Yes and this is my second time. I actually think the fear can be worse second time round because you are less naive about the process - you know there really is something to fear! First time, I think my ignorance prevented me from worrying too much.

SaigonSaigon Tue 12-Feb-13 19:29:24

I may be wrong but aren't you entitled to elect for a C section if you have a genuine fear of childbirth? Might be worth chatting to your GP sooner rather than later about this. Don't let the fear get the better of you though. The end result is well worth it.

33goingon64 Tue 12-Feb-13 20:30:47

However awful you think it will be, it won't be that bad. And however bad it is on the day, you'll forget it straight away. It's hard work rather than awfully painful - have you ever walked up a mountain and really wanted to not carry on, but you did and you got to the top? It's the same - it tests you but you won't be sorry you did it. Another analogy is to think about your wedding day - is the day itself what you wanted or is it the marriage that came from it? If it's the latter, then childbirth will take its place in your life as a day that signalled the start if something wonderful and new.

PuffPants Tue 12-Feb-13 20:58:13

33, I thought it was awfully painful rather than hard work.

Ushy Tue 12-Feb-13 21:21:16

33 you said "However awful you think it will be, it won't be that bad. And however bad it is on the day, you'll forget it straight away. It's hard work rather than awfully painful"

I know you mean well but those of us who have experienced horrific birth (and there are a lot of us) know this isn't true. You live with the memory forever - and it scars you permanently.

I think the OP is doing exactly the right thing. She is going in with her eyes open.

Horrific birth experiences can be avoided but this is the NHS and they do happen - midwives and doctors may well try to talk you out of pain relief or deny you caesarean or leave you in labour too long. Equally, you may meet great staff who respect your wishes and you may have a perfectly straightforward and painless birth.

Go in being polite but have no illusions you may need to be prepared to fight your corner.

rainrainandmorerain Tue 12-Feb-13 21:23:10

Some people don't forget a difficult birth straightaway. They get PTSD.

And the 'tough walk up a mountain' analogy doesn't work for me. A 'good' birth is not solely a matter of personal effort and determination.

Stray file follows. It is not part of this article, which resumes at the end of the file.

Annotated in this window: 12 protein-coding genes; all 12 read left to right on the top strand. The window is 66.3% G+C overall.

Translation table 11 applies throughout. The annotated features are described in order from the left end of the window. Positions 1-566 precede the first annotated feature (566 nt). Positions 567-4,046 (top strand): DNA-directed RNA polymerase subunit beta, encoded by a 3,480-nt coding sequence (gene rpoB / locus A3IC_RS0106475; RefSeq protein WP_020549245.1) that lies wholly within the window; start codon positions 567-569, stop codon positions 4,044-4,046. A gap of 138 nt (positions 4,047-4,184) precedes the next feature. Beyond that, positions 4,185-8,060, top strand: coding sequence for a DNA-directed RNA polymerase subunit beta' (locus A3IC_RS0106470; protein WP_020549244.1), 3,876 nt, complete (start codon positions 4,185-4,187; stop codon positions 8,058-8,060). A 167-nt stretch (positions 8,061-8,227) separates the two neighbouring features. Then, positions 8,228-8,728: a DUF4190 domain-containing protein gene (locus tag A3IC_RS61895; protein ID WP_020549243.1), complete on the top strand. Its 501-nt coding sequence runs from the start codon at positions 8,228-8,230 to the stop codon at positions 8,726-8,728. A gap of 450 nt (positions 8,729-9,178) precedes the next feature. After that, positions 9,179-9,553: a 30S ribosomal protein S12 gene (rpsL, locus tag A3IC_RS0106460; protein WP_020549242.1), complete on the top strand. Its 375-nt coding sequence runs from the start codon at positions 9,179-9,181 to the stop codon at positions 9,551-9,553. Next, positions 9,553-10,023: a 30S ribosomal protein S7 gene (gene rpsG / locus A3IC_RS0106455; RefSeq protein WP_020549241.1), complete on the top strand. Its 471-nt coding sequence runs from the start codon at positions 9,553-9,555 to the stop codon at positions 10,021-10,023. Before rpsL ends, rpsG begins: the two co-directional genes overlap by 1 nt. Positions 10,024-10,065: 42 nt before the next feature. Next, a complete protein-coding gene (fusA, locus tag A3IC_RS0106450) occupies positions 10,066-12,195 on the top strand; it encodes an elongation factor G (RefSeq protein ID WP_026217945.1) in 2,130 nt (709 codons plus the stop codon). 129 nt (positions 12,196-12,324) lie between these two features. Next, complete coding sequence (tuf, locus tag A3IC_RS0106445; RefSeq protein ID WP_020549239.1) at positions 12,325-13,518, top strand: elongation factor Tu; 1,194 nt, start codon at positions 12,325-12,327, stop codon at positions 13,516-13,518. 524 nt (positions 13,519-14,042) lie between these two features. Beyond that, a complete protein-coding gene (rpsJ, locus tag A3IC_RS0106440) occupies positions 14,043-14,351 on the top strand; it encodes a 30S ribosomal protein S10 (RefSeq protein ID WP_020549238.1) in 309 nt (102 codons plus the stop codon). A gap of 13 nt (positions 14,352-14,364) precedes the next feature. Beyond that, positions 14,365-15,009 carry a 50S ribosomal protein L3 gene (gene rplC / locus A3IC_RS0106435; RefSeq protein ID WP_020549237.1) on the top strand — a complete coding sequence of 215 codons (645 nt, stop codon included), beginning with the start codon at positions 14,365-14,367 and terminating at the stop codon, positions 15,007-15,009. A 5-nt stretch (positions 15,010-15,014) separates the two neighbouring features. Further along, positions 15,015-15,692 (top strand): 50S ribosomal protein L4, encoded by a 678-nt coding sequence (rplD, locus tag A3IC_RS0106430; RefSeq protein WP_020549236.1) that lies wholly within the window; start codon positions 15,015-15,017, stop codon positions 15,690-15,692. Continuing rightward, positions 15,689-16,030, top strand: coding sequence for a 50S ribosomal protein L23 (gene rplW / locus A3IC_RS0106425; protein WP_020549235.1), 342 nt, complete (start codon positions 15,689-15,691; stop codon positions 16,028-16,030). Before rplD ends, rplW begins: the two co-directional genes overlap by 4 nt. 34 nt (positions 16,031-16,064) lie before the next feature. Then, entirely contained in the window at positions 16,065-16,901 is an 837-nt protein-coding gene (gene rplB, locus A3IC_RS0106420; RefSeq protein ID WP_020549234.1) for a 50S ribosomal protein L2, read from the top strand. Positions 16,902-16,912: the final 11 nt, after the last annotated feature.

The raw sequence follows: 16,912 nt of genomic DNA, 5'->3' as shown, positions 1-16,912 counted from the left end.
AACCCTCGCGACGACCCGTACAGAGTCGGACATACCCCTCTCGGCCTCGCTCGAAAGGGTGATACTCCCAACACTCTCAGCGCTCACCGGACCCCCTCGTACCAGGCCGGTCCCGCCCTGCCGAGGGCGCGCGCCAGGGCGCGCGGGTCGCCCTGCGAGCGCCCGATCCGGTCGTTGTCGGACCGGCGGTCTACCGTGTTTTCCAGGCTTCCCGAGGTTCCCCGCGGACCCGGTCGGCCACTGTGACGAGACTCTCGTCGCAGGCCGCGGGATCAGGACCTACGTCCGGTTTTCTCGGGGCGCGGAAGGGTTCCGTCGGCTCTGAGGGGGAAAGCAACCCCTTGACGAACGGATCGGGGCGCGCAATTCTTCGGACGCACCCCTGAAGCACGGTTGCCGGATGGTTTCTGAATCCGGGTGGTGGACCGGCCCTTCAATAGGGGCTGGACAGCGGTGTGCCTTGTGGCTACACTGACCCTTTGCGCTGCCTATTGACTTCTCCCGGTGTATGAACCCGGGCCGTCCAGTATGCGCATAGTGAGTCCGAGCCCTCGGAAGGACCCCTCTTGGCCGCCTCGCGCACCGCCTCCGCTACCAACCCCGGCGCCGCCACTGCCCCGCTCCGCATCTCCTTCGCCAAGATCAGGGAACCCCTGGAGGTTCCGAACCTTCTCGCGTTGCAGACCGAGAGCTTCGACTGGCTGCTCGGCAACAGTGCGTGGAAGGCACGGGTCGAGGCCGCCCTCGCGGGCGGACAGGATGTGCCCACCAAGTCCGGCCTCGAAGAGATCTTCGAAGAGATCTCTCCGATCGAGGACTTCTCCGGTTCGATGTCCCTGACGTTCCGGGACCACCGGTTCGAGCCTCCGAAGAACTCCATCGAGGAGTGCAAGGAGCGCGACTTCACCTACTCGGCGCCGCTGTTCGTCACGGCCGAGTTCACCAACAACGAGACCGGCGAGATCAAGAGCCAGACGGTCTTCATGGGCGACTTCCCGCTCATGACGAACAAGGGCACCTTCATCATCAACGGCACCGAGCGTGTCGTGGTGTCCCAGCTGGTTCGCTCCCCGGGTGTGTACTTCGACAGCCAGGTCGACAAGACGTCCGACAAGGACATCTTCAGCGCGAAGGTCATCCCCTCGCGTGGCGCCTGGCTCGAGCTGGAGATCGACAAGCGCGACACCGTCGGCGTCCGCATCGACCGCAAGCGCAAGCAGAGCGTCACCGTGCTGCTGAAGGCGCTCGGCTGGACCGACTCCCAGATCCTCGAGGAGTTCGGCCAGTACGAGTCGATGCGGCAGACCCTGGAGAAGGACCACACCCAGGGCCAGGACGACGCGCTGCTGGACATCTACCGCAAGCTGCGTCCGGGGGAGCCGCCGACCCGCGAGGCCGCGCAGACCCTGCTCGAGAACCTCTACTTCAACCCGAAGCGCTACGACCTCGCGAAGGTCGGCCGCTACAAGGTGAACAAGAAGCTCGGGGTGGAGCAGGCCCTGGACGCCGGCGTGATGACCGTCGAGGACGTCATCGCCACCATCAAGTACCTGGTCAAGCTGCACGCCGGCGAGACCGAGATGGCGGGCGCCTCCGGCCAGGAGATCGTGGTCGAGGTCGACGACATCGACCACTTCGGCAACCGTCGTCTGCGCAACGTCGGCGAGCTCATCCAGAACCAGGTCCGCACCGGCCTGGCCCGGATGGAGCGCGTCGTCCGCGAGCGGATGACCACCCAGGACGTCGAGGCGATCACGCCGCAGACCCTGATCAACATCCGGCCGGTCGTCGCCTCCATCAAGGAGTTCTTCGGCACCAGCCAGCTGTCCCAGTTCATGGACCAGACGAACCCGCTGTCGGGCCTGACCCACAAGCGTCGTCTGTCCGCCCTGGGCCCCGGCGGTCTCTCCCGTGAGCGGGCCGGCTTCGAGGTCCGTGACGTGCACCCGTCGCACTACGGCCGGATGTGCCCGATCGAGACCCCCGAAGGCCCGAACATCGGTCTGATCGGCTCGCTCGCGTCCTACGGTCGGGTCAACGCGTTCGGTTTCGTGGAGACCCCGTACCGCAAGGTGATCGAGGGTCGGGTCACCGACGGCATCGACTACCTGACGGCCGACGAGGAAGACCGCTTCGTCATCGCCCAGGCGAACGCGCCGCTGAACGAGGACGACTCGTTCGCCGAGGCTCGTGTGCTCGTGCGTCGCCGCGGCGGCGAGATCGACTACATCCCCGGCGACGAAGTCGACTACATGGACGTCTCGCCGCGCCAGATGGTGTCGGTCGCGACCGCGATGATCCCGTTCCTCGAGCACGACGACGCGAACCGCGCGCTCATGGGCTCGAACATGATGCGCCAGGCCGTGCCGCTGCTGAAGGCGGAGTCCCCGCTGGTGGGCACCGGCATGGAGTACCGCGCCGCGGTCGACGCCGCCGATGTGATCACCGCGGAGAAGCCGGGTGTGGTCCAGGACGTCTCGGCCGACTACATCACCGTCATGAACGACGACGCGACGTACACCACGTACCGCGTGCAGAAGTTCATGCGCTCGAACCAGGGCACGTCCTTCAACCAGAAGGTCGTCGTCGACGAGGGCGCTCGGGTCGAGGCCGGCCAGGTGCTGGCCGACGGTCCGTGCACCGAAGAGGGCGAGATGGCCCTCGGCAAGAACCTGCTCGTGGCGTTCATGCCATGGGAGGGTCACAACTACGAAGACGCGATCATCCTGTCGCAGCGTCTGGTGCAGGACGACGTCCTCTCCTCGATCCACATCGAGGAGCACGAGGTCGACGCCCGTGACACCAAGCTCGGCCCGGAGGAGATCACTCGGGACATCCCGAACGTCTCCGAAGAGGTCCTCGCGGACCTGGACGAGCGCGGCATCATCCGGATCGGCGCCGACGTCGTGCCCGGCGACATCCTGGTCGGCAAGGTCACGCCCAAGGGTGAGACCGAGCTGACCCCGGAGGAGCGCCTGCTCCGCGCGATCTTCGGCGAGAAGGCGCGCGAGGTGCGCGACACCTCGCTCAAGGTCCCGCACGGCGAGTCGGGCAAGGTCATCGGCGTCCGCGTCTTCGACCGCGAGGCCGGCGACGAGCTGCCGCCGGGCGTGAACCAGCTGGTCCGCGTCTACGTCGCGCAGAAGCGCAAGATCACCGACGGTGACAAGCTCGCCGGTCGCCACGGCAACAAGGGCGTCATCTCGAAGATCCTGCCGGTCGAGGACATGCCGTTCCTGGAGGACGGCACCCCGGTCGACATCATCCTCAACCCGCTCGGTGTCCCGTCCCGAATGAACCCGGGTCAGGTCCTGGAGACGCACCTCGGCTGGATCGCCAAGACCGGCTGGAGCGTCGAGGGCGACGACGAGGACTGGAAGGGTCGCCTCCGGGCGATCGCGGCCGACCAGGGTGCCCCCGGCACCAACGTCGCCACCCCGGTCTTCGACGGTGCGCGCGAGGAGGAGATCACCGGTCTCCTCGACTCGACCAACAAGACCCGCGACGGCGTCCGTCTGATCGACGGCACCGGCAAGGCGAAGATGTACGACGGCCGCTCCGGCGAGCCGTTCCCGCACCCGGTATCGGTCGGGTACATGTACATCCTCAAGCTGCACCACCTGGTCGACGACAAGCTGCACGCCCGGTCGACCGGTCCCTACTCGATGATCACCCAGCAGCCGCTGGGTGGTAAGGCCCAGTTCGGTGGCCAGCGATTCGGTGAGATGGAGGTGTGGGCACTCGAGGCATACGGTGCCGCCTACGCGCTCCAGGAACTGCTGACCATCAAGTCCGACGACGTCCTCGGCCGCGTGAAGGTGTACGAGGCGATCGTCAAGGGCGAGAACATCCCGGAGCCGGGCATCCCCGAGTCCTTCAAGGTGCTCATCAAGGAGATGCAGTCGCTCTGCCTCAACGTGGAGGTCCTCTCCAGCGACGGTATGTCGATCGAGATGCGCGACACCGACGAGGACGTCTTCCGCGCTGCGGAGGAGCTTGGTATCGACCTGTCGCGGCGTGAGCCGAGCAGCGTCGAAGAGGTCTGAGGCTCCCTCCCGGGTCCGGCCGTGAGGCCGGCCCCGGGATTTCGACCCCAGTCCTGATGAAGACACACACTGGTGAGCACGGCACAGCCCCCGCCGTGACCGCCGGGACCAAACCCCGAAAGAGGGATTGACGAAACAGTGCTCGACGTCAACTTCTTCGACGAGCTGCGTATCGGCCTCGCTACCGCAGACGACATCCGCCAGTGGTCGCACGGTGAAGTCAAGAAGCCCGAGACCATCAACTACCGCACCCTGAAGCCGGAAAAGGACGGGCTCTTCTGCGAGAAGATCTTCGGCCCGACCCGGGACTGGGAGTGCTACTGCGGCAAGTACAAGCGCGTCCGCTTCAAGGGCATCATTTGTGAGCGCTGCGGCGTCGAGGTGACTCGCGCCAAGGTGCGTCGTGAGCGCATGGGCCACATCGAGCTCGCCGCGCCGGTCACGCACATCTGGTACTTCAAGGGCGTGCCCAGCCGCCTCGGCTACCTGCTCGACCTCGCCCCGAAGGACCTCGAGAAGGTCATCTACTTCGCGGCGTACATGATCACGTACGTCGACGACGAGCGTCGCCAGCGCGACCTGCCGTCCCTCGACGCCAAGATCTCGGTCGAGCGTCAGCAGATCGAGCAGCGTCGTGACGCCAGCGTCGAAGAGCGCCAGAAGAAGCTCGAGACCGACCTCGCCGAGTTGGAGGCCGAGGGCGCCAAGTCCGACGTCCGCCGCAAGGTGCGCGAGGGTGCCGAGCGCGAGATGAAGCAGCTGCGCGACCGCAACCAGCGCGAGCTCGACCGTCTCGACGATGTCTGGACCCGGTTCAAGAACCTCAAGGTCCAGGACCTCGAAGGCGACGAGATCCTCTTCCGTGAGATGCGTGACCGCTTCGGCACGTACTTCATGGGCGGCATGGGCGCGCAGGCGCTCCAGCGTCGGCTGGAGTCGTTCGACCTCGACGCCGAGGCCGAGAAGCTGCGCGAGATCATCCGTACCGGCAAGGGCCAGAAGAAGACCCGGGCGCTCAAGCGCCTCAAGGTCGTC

You can ask for a cs on the nhs for fear of birth (NICE guidelines) but attitudes vary so much from place to place, some women may get their request for a cs granted easily - others refused or have a big battle on their hands. So the idea of being entitled or guaranteed a cs doesn't actually work in practice.

I had a cs for my 1st and will have for my 2nd dc (for birth phobia). I had no specific fear at all of surgery/hospitals etc, and no health reasons that were risk factors for a cs. It was a very positive experience for me. Not a solution for everyone of course, but it was for me.

Ridersofthestorm Tue 12-Feb-13 22:14:15

Foofoogrin, haha love it!! you honestly won't give a stuff about your foofoo getting looked at when you are giving birth.
I think everyone feels like this about childbirth, I certainly did. I was so scared even going for my first midwife appointment, I was literally shaking. I had nothing to worry about of course I am just a bit of a wimp, and I had a baby! I still can't get over it!
Honestly it is the most life changing experience you'll ever have, and you get a beautiful baby at the end of all that hard work. The way you are feeling is completely normal you not the first and you won't be the last.
Yes it hurts and yes it's hard (ain't called labour or nothing) but it's not the dark ages you can opt for a cs if you are that daunted. Plus there are lots of options for pain relief which work very well for most women in labour.
You will be fine, your midwife will explain all the options available to you and you can discuss any worries you may have about childbirth and random people looking at your foofoo. But if your still not reassured just request an elective cs.
X good luck x

lalalonglegs Tue 12-Feb-13 22:20:07

Hi monkeysocks - I was like you, the thought of birth just terrified me. I remember listening to someone giving birth on a radio play once while I was driving and having to pull over as I was shaking so much plus I shared your fear of being trapped in a room unable to get away.

The thing that helped me was finding out that some people that I consider quite wimpy had had drug-free births and, although this isn't very noble, I came to the conclusion that if they could do it, then I probably could manage as well. You should try talking to people who you trust will be sympathetic - there are a lot of women who take a certain delight in going on about how they didn't know they could scream that loud, the hospital ran out of drugs they were taking so many etc etc. My experience was (a) I really didn't want an epidural because of my fear of being stuck unable to move (b) although it is definitely very painful during contractions, the contractions come and go and the rest was more like very hard work.

I also didn't particularly want my husband to be there, although he was in the end - I'm glad he was for his sake because he wanted to see his children born but it never made much of a difference to me in terms of support or anything so if it really bothers you, just tell your husband. To be honest, I was just in the zone, thinking about getting them out.

It was nine years ago last week that I had my first child and it is still the most intense experience of my life - mostly in good ways. I can remember it all so clearly and, although I remember feeling fearful and it hurting, I'm really glad that I went through it, not just because I got a lovely baby at the end of it but because it made me realise how amazing my body is and the things that it is capable of smile.

Tranquilitybaby Tue 12-Feb-13 22:59:07

I'd recommend you hire a doula and look at hypnobirthing too. NCT, Lazy Daisy classes etc won't be enough to help with your strong fears, you need to face and deal with those fears you both have. Good luck x